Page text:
two ensued The elder said there were persons in the town who could attest this statement, and on loud cries of “name” he led forward the saddler before men-
tioned, who was asked by the audience, amid great hooting and laughter, how many wives he had ? The saddler said in Utah there was only one policeman to 11,000 people, (Voices : “ Their wives keep them in order.”) The elder made efforts to leave the stage, but was prevented. He then, amid renewed clamor, called the chairman an evil-minded man, and said he would go, hoping the Lard would forgive them. This was followed by mors uproar, laughter, and exclamations (in imitation of Bunthorn), “ Oh, don’t go. ” Some one then caused a sensation by shouting that the money taker had bolted, whereupon the elder picked up his books and lyre, and was hurrying off the stage when a man who winted to ask questions came forward and drew him back by the coat tails, causing great fun and uproar, which was continued for some time,
Then there were loud cries for more tunes from “the Yankee liar," invitations to play “ The girl I left behind me,” etc. Another man began to read, while the elder gesticulated and spoke, but nothing could be hoard, the uproar being deafening. On subsiding somewhat, several theological questions were answered, after which there were angry calls, “ Do you consider that a shilling’s worth ?” The din again becoming overwhelming, it was suggested that “ Music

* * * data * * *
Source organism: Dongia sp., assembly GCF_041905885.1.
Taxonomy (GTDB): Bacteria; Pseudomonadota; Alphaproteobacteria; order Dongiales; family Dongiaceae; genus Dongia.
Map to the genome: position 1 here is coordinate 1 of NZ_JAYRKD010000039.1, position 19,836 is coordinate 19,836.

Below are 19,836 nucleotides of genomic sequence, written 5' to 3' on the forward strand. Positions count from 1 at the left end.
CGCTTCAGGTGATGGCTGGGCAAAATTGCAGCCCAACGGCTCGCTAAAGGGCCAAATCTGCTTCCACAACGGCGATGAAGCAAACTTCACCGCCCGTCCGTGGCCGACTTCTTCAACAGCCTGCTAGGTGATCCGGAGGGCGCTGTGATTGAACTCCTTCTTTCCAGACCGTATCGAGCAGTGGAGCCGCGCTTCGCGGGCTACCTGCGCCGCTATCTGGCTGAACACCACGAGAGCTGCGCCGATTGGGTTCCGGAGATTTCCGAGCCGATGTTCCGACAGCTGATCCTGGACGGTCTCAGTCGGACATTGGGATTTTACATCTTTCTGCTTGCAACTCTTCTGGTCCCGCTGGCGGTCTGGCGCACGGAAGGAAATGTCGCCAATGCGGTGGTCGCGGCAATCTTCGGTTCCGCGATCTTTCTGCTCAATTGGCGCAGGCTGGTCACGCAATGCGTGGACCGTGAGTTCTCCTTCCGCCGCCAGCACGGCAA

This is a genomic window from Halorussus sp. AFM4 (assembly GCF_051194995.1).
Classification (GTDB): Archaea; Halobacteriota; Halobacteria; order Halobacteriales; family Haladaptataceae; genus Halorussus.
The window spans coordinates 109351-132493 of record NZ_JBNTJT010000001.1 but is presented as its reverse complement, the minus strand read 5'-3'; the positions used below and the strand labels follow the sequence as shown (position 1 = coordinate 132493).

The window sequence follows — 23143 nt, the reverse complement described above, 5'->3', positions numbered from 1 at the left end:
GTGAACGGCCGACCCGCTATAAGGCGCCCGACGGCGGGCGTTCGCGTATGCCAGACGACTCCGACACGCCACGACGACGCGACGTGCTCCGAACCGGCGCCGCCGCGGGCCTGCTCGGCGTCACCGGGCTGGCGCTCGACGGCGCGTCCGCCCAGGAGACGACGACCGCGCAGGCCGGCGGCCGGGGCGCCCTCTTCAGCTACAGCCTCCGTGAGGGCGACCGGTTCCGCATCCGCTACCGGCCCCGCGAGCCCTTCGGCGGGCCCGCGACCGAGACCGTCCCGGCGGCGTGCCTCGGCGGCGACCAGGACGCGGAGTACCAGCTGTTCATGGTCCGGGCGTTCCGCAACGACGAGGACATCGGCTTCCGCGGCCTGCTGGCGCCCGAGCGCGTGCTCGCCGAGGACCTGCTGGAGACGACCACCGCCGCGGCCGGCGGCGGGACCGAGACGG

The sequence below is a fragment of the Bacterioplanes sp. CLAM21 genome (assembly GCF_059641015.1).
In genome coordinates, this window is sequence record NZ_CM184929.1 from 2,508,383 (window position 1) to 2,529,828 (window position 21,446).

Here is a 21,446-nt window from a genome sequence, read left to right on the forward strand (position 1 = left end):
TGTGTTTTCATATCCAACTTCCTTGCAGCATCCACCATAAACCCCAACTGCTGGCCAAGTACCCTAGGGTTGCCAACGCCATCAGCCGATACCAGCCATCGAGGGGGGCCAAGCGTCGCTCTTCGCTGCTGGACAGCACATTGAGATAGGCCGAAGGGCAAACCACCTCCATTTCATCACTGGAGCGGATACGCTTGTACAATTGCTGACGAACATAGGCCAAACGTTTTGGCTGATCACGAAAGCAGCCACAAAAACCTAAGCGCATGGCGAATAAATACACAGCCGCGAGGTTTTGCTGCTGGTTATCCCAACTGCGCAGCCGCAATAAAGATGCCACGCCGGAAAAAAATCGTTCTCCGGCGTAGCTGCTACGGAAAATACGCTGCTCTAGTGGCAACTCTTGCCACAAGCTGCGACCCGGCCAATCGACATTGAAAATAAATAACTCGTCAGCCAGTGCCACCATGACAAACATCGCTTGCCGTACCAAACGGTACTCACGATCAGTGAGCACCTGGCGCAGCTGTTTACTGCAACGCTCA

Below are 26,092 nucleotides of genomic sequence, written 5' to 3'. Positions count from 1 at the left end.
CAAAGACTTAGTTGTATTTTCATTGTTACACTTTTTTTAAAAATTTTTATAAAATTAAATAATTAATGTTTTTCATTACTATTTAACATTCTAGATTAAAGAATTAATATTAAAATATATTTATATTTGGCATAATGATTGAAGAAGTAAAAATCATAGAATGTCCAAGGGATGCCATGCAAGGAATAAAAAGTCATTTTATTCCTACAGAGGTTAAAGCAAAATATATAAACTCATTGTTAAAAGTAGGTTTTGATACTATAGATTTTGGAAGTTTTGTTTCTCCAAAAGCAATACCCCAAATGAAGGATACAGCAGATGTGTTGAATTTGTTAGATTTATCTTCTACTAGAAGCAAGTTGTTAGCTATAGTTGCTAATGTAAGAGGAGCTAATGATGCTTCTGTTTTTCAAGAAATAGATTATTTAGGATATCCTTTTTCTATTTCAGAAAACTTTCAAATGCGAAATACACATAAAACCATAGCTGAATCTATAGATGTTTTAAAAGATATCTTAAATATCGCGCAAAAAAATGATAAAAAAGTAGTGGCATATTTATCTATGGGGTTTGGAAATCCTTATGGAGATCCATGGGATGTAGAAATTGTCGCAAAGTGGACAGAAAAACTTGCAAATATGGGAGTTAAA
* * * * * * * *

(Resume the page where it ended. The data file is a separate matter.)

had charms to soothe the savage breast,” and the elder played another The other elder then came forward tSwithlj a large stick, and among other approbrioiu remarks said he would suppose there \isre not all the lunatics of Wellington but of. the colony present. Many of them Would not go to Utah, but would like to have three or four wives. More uproar followed, and as for some time there had a continuous discharge of squibs and crackers, the air was becoming sulphurous. The elders tried to leave, but could not effect a retreat for some time. However, after a prolonged uproar the meeting broke up with hoots, yells, and squibs, the elders being subsequently hooted along the street.
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MORMON MISSIONARIES IN WELLINGTON., Ashburton Guardian, Volume IV, Issue 786, 6 November 1882
MORMON MISSIONARIES IN WELLINGTON. Ashburton Guardian, Volume IV, Issue 786, 6 November 1882